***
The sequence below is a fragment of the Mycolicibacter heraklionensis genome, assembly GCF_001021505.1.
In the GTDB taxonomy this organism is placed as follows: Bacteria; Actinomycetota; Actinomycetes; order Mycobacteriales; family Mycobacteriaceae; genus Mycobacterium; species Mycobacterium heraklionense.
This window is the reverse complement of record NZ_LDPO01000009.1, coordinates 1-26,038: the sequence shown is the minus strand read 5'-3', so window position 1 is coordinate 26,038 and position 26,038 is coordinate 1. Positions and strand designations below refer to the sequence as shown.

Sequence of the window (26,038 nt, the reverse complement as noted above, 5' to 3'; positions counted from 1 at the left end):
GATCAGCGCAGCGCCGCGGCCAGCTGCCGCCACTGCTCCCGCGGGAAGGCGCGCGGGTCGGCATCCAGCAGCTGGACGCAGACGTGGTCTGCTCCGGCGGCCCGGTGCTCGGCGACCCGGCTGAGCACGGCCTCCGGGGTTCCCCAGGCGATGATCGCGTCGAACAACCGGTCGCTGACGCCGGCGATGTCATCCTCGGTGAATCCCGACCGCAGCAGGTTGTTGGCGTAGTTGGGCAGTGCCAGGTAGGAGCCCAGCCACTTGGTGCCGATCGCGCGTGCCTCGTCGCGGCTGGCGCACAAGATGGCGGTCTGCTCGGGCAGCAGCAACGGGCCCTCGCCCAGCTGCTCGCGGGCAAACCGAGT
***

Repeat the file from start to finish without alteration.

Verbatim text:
The sequence below is a fragment of the Mycolicibacter heraklionensis genome, assembly GCF_001021505.1.
In the GTDB taxonomy this organism is placed as follows: Bacteria; Actinomycetota; Actinomycetes; order Mycobacteriales; family Mycobacteriaceae; genus Mycobacterium; species Mycobacterium heraklionense.
This window is the reverse complement of record NZ_LDPO01000009.1, coordinates 1-26,038: the sequence shown is the minus strand read 5'-3', so window position 1 is coordinate 26,038 and position 26,038 is coordinate 1. Positions and strand designations below refer to the sequence as shown.

Sequence of the window (26,038 nt, the reverse complement as noted above, 5' to 3'; positions counted from 1 at the left end):
GATCAGCGCAGCGCCGCGGCCAGCTGCCGCCACTGCTCCCGCGGGAAGGCGCGCGGGTCGGCATCCAGCAGCTGGACGCAGACGTGGTCTGCTCCGGCGGCCCGGTGCTCGGCGACCCGGCTGAGCACGGCCTCCGGGGTTCCCCAGGCGATGATCGCGTCGAACAACCGGTCGCTGACGCCGGCGATGTCATCCTCGGTGAATCCCGACCGCAGCAGGTTGTTGGCGTAGTTGGGCAGTGCCAGGTAGGAGCCCAGCCACTTGGTGCCGATCGCGCGTGCCTCGTCGCGGCTGGCGCACAAGATGGCGGTCTGCTCGGGCAGCAGCAACGGGCCCTCGCCCAGCTGCTCGCGGGCAAACCGAGT